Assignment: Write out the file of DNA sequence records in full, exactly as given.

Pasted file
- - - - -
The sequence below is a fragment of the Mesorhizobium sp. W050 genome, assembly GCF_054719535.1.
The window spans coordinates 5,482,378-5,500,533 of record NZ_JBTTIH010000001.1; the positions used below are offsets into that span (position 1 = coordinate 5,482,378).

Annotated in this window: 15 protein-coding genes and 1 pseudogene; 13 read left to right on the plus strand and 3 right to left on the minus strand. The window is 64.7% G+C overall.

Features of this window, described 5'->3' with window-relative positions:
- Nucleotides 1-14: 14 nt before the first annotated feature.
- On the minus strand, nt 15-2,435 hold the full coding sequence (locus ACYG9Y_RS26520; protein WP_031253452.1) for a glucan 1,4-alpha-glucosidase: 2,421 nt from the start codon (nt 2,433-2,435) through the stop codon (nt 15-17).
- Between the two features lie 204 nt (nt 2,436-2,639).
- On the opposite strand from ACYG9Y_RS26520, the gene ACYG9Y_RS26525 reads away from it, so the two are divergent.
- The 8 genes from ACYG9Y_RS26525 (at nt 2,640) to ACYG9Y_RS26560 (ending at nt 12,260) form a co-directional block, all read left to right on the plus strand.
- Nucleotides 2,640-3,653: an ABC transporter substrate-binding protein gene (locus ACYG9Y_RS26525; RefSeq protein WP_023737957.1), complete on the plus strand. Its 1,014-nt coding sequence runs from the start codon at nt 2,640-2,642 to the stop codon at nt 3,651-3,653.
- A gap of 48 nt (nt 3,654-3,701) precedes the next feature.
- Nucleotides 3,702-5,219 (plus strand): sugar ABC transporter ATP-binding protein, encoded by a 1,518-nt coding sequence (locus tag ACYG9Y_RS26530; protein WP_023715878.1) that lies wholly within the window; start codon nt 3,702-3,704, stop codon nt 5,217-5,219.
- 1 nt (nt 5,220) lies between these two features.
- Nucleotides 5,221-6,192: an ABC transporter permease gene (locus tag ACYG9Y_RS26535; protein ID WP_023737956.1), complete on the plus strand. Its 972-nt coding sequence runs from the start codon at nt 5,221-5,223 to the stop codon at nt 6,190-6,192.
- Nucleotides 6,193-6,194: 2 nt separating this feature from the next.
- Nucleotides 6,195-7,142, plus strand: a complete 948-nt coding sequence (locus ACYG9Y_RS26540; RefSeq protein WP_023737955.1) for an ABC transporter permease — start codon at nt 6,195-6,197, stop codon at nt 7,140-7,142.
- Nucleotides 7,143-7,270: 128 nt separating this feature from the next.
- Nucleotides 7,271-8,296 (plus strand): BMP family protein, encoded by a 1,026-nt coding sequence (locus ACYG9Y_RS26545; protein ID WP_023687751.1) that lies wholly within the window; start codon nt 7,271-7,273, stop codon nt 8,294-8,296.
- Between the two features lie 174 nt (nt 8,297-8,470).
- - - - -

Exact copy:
The sequence below is a fragment of the Mesorhizobium sp. W050 genome, assembly GCF_054719535.1.
The window spans coordinates 5,482,378-5,500,533 of record NZ_JBTTIH010000001.1; the positions used below are offsets into that span (position 1 = coordinate 5,482,378).

Annotated in this window: 15 protein-coding genes and 1 pseudogene; 13 read left to right on the plus strand and 3 right to left on the minus strand. The window is 64.7% G+C overall.

Features of this window, described 5'->3' with window-relative positions:
- Nucleotides 1-14: 14 nt before the first annotated feature.
- On the minus strand, nt 15-2,435 hold the full coding sequence (locus ACYG9Y_RS26520; protein WP_031253452.1) for a glucan 1,4-alpha-glucosidase: 2,421 nt from the start codon (nt 2,433-2,435) through the stop codon (nt 15-17).
- Between the two features lie 204 nt (nt 2,436-2,639).
- On the opposite strand from ACYG9Y_RS26520, the gene ACYG9Y_RS26525 reads away from it, so the two are divergent.
- The 8 genes from ACYG9Y_RS26525 (at nt 2,640) to ACYG9Y_RS26560 (ending at nt 12,260) form a co-directional block, all read left to right on the plus strand.
- Nucleotides 2,640-3,653: an ABC transporter substrate-binding protein gene (locus ACYG9Y_RS26525; RefSeq protein WP_023737957.1), complete on the plus strand. Its 1,014-nt coding sequence runs from the start codon at nt 2,640-2,642 to the stop codon at nt 3,651-3,653.
- A gap of 48 nt (nt 3,654-3,701) precedes the next feature.
- Nucleotides 3,702-5,219 (plus strand): sugar ABC transporter ATP-binding protein, encoded by a 1,518-nt coding sequence (locus tag ACYG9Y_RS26530; protein WP_023715878.1) that lies wholly within the window; start codon nt 3,702-3,704, stop codon nt 5,217-5,219.
- 1 nt (nt 5,220) lies between these two features.
- Nucleotides 5,221-6,192: an ABC transporter permease gene (locus tag ACYG9Y_RS26535; protein ID WP_023737956.1), complete on the plus strand. Its 972-nt coding sequence runs from the start codon at nt 5,221-5,223 to the stop codon at nt 6,190-6,192.
- Nucleotides 6,193-6,194: 2 nt separating this feature from the next.
- Nucleotides 6,195-7,142, plus strand: a complete 948-nt coding sequence (locus ACYG9Y_RS26540; RefSeq protein WP_023737955.1) for an ABC transporter permease — start codon at nt 6,195-6,197, stop codon at nt 7,140-7,142.
- Nucleotides 7,143-7,270: 128 nt separating this feature from the next.
- Nucleotides 7,271-8,296 (plus strand): BMP family protein, encoded by a 1,026-nt coding sequence (locus ACYG9Y_RS26545; protein ID WP_023687751.1) that lies wholly within the window; start codon nt 7,271-7,273, stop codon nt 8,294-8,296.
- Between the two features lie 174 nt (nt 8,297-8,470).